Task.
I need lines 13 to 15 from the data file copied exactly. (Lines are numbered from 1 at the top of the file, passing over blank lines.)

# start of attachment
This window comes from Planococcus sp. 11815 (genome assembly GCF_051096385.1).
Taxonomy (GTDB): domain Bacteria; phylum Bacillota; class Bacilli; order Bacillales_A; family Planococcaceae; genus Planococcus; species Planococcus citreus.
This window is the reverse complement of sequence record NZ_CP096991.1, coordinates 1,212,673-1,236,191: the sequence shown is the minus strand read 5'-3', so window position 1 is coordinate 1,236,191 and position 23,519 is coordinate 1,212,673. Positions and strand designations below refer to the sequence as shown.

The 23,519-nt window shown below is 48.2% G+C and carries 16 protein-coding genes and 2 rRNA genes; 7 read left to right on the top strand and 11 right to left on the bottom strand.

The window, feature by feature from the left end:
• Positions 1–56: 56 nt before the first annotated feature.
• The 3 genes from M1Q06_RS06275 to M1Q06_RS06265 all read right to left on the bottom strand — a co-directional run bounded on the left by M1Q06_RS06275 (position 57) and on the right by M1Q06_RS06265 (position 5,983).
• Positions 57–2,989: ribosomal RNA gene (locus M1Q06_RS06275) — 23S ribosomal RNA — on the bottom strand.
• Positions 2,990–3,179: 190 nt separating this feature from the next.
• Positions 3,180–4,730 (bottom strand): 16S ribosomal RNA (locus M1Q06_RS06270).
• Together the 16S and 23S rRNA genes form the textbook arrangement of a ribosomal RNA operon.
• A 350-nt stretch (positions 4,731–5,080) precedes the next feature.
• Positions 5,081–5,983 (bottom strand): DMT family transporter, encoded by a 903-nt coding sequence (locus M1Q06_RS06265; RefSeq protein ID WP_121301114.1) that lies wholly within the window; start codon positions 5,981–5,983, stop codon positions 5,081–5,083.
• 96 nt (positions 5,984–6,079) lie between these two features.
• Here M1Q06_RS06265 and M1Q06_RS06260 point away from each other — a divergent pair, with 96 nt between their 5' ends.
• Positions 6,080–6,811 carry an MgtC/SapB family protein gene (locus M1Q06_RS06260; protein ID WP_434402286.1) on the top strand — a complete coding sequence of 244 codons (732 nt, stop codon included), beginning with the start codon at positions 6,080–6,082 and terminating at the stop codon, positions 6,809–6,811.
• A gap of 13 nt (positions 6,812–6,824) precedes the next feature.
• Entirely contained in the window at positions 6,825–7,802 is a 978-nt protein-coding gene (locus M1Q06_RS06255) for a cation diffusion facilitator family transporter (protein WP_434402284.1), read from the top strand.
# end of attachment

• Positions 5,081–5,983 (bottom strand): DMT family transporter, encoded by a 903-nt coding sequence (locus M1Q06_RS06265; RefSeq protein ID WP_121301114.1) that lies wholly within the window; start codon positions 5,981–5,983, stop codon positions 5,081–5,083.
• 96 nt (positions 5,984–6,079) lie between these two features.
• Here M1Q06_RS06265 and M1Q06_RS06260 point away from each other — a divergent pair, with 96 nt between their 5' ends.